Models of cell function that assign a variable to each gene frequently lead to systems of equations with many parameters whose behavior is obscure. Geometric models reduce dynamics to intuitive pictorial elements that provide compact representations for sparse in-vivo data and transparent descriptions of developmental transitions. To illustrate, a geometric model fit to vulval development in C. elegans, implies a phase diagram where cell-fate choices are displayed in a plane defined by EGF and Notch signaling levels. This diagram defines allowable and forbidden cell-fate transitions as EGF or Notch levels change, and explains surprising observations previously attributed to context-dependent action of these signals. The diagram also reveals the existence of special points at which minor changes in signal levels lead to strong epistatic interactions between EGF and Notch. Our model correctly predicts experiments near these points, and suggests specific timed perturbations in signals that can lead to additional unexpected outcomes.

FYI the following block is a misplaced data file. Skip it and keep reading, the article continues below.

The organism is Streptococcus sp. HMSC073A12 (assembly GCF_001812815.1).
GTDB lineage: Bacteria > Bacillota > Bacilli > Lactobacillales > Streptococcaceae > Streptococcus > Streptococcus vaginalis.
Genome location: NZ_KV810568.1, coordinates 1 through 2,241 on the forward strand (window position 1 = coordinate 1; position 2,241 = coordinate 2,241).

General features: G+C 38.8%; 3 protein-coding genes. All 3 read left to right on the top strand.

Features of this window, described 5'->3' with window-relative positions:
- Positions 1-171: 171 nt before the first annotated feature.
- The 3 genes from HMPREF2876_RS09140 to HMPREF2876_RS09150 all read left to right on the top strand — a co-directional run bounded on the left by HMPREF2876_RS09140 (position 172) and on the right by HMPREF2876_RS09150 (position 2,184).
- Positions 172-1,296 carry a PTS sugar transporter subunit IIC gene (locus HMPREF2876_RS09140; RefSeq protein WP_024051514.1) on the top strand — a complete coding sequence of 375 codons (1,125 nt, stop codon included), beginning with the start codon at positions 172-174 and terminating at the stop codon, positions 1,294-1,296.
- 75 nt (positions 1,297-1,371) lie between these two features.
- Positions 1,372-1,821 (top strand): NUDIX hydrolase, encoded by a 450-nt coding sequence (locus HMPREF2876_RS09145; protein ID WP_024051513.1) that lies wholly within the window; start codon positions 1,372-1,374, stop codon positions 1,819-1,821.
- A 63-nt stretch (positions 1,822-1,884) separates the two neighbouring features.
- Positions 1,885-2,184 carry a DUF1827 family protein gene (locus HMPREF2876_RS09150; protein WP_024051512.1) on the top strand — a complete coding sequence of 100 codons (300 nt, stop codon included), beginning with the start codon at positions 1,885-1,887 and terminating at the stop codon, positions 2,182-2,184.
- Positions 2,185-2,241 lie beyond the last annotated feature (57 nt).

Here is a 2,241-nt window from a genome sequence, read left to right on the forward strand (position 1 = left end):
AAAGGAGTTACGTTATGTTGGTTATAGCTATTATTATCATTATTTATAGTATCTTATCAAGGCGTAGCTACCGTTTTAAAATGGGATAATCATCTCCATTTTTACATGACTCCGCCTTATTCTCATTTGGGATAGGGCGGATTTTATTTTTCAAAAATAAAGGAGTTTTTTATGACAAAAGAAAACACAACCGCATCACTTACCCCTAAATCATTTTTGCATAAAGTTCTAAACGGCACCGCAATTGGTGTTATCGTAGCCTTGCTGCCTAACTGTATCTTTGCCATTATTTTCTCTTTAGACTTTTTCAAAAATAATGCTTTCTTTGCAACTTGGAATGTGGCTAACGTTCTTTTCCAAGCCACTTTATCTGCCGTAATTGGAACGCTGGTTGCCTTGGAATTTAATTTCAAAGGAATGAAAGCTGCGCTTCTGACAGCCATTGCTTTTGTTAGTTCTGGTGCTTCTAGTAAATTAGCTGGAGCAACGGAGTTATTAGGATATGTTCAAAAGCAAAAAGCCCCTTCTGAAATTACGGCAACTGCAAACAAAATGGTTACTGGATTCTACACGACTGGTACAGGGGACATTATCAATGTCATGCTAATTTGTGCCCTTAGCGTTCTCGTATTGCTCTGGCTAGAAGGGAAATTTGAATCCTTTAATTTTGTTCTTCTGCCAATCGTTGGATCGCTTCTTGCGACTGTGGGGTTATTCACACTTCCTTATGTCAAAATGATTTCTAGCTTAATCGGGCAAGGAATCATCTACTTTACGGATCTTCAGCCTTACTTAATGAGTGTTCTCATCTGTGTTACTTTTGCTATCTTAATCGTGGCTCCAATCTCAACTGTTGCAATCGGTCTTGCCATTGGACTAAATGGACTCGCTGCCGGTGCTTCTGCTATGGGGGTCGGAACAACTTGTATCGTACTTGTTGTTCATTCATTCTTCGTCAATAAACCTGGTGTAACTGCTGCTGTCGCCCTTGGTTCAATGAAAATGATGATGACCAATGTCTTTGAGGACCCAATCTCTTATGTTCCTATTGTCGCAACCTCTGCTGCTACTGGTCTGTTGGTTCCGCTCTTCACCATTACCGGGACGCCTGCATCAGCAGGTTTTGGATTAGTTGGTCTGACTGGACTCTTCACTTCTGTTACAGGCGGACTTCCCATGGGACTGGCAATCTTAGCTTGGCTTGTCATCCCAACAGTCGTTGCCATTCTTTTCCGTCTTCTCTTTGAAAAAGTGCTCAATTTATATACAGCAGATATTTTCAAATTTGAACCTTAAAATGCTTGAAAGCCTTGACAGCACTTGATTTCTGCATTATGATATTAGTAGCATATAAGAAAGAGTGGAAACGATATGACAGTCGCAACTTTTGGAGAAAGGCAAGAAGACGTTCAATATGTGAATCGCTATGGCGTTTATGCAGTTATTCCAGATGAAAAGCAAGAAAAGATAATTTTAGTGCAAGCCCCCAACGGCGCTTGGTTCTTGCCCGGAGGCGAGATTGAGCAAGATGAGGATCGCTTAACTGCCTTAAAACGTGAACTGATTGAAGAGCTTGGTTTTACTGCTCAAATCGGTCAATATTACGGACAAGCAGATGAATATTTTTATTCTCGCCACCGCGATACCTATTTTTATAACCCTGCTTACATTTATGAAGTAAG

- Eric D Siggia
- Francis Corson
The funders had no role in study design, data collection and interpretation, or the decision to submit the work for publication.
- Sean R Eddy, Howard Hughes Medical Institute, Harvard University, United States
© 2017, Corson & Siggia
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